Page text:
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Rated 3.25 stars
by 12 people


ReelTalk Movie Reviews
Supremacy
by Richard Jack Smith

Why do I see movies like The Meg and The Predator? Such events offer escapism. Director Shane Black, formerly an actor -- he played Hawkins in the very first Predator -- has crafted a cool diversion. Critics searching for subtlety or nuance might as well dance on their heads. Crucially, his airtight direction dismisses pleasantries and other time-depleting nonsense by going straight into the spine. In short, The Predator matches John McTiernanís Predator, Stephen Hopkinsí Predator 2 and Nimrod Antalís Predators.

Like Antalís blistering opener, Black ignites his film early. A spaceship launches missiles against another vessel, the latter managing to time-warp, entering Earthís orbit and crash landing. However, the escape pod continues its unknown trajectory. Meanwhile, perched on a hill and heavily camouflaged, sniper Quinn McKenna (Boyd Holbrook) lines up a key target. His mission ends up curtailed by the Predatorís vessel. Rolling down a hill and settling amidst flaming debris, he gets a closer look at the trophy seeking creature. It wonít be his last.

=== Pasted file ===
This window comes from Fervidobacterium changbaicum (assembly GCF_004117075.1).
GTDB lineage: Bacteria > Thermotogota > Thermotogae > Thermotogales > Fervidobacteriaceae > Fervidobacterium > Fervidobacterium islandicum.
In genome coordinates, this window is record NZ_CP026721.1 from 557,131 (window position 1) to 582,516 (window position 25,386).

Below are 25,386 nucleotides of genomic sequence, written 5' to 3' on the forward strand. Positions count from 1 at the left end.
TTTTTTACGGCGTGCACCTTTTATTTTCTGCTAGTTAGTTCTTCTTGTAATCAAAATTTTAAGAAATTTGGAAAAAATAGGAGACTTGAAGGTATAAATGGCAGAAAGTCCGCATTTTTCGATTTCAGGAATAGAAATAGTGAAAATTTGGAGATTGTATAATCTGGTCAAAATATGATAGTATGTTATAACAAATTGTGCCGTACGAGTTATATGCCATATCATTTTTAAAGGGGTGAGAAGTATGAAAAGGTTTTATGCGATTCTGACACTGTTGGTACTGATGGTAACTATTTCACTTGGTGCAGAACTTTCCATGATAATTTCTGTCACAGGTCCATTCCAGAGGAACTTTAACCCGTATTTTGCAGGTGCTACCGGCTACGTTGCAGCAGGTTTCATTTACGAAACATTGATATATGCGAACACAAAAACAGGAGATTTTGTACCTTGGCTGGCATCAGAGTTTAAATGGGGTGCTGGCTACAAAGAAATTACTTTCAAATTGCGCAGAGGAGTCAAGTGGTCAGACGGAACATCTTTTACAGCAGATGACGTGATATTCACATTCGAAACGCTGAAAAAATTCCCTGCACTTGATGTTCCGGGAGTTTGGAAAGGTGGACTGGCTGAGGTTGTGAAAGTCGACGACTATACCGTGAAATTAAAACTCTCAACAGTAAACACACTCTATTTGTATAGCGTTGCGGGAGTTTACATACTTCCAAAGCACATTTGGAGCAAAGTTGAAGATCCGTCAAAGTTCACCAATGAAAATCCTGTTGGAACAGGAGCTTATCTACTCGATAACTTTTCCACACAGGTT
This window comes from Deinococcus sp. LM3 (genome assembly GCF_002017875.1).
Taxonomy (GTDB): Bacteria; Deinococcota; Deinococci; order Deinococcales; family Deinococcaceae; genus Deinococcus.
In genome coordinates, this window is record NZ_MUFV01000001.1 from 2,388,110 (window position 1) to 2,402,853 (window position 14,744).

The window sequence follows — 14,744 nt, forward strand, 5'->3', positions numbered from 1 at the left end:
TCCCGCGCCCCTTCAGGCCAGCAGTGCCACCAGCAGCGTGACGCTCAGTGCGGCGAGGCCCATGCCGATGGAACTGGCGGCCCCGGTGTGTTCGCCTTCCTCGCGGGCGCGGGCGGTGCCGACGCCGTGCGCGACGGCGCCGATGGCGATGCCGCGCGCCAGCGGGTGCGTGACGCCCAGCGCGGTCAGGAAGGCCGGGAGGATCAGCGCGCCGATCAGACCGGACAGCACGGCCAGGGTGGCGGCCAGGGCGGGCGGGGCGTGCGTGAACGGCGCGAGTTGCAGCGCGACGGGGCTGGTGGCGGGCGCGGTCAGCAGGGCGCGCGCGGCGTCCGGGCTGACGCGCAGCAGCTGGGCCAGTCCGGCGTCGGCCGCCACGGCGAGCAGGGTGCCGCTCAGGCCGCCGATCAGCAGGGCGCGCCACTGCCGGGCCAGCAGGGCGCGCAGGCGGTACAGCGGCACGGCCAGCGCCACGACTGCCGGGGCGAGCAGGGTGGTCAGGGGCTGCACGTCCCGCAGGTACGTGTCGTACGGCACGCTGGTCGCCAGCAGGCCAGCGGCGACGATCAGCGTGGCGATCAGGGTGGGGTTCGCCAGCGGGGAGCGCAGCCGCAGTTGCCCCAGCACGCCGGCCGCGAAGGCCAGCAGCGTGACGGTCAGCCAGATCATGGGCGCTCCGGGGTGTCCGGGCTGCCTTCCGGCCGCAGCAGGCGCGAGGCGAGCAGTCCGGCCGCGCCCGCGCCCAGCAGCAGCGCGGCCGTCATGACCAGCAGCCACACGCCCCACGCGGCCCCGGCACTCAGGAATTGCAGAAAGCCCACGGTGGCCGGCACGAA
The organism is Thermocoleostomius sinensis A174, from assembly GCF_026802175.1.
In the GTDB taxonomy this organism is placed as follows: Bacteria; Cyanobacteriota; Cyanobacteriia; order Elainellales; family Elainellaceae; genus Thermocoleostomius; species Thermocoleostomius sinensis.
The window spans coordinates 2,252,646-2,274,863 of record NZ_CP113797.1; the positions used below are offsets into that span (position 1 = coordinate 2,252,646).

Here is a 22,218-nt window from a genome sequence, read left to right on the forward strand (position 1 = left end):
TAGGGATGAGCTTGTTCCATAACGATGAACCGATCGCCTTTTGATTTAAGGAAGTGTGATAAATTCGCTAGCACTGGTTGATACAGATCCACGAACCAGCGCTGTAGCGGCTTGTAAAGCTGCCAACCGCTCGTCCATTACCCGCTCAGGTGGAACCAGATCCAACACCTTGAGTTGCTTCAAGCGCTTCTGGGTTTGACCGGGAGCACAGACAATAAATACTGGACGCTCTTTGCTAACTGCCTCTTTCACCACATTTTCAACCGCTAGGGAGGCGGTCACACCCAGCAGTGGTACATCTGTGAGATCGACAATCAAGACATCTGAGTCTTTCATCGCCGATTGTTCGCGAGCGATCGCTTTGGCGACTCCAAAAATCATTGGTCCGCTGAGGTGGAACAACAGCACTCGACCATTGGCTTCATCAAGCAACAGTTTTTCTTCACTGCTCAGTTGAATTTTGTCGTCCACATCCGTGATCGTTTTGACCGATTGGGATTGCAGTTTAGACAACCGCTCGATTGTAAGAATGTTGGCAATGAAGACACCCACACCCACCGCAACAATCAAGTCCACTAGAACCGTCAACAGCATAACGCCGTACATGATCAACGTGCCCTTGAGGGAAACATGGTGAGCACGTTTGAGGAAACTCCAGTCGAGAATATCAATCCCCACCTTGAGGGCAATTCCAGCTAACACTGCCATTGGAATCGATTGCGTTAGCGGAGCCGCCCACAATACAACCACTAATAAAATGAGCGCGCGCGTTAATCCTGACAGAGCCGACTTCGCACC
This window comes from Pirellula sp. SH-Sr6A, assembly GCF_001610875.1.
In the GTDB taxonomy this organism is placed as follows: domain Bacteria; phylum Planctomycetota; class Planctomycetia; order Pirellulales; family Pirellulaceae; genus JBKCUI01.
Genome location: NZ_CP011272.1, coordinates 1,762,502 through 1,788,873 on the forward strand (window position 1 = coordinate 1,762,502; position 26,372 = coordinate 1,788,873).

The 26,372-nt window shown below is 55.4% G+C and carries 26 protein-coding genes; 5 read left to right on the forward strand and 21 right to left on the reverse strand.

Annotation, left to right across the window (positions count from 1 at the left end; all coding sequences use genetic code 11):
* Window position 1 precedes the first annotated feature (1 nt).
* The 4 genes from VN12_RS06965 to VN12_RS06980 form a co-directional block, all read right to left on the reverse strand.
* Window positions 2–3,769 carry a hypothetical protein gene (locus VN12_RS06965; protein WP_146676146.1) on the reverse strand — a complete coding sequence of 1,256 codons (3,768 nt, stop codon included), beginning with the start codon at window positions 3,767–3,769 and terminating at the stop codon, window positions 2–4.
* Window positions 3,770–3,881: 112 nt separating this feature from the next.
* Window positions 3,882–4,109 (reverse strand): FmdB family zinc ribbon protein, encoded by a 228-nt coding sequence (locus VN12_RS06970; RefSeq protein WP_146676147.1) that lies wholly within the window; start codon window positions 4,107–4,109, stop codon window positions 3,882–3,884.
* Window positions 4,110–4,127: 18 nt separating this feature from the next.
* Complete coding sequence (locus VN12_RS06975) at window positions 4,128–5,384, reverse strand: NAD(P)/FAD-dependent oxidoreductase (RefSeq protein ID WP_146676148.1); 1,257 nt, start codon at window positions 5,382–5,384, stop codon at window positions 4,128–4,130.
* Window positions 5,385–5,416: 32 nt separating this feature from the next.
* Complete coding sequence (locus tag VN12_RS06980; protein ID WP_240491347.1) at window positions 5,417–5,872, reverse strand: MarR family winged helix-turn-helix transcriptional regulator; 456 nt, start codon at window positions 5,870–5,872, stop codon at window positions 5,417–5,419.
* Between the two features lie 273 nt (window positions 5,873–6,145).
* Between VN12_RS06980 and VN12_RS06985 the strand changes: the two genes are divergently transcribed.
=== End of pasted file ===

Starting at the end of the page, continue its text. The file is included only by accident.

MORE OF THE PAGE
I admire Black. This felt like a passion project, one he nurtured for some time. Not only does he match McTiernan as a pace-setter, he tempers any gore via wit, confidence and timing.

The greatest charm emerged from composer Henry Jackman, who delivers his most entertaining score to date. Indeed, The Predator proves even greater than Jumanji: Welcome to the Jungle and Pixels. Despite adapting Alan Silvestriís core themes, itís the new material which surpassed my expectations. Above all, he contributes a bright, well-mixed entity. Set your volume to mind blowing.

A poem to close:

When ordering by air mail

Look out for mysterious hail.

The package exceeds your mail box

Sender proved the cunning fox.

 

Hunting from space to land

On the mighty Predator band.

Against civilians and the elite

Monster making quite the athlete.

 

Watch out for one thatís bigger

Better be quick on the trigger.

If it feels like snow

Truth left a finer glow.

(Released by Twentieth Century Fox and rated "R"  by MPAA.)


                                                                                                                                                                               
 
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